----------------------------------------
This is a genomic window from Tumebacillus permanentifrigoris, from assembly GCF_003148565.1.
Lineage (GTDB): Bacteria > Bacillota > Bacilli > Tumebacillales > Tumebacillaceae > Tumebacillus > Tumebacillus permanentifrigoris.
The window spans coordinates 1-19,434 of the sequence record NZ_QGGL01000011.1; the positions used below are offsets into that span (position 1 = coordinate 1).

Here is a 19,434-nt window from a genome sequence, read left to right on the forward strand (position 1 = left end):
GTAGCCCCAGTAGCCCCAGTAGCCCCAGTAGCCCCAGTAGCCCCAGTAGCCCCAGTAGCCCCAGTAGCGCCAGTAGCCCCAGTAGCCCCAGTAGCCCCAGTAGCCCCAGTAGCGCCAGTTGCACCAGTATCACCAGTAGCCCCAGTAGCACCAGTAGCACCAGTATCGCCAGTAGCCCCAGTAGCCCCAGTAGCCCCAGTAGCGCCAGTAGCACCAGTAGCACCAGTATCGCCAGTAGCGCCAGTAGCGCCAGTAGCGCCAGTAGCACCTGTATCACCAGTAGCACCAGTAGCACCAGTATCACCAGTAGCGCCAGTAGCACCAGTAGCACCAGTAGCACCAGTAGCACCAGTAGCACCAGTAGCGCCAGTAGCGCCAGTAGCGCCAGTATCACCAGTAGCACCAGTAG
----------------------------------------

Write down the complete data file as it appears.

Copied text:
This is a genomic window from Tumebacillus permanentifrigoris, from assembly GCF_003148565.1.
Lineage (GTDB): Bacteria > Bacillota > Bacilli > Tumebacillales > Tumebacillaceae > Tumebacillus > Tumebacillus permanentifrigoris.
The window spans coordinates 1-19,434 of the sequence record NZ_QGGL01000011.1; the positions used below are offsets into that span (position 1 = coordinate 1).

Here is a 19,434-nt window from a genome sequence, read left to right on the forward strand (position 1 = left end):
GTAGCCCCAGTAGCCCCAGTAGCCCCAGTAGCCCCAGTAGCCCCAGTAGCCCCAGTAGCCCCAGTAGCGCCAGTAGCCCCAGTAGCCCCAGTAGCCCCAGTAGCCCCAGTAGCGCCAGTTGCACCAGTATCACCAGTAGCCCCAGTAGCACCAGTAGCACCAGTATCGCCAGTAGCCCCAGTAGCCCCAGTAGCCCCAGTAGCGCCAGTAGCACCAGTAGCACCAGTATCGCCAGTAGCGCCAGTAGCGCCAGTAGCGCCAGTAGCACCTGTATCACCAGTAGCACCAGTAGCACCAGTATCACCAGTAGCGCCAGTAGCACCAGTAGCACCAGTAGCACCAGTAGCACCAGTAGCACCAGTAGCGCCAGTAGCGCCAGTAGCGCCAGTATCACCAGTAGCACCAGTAG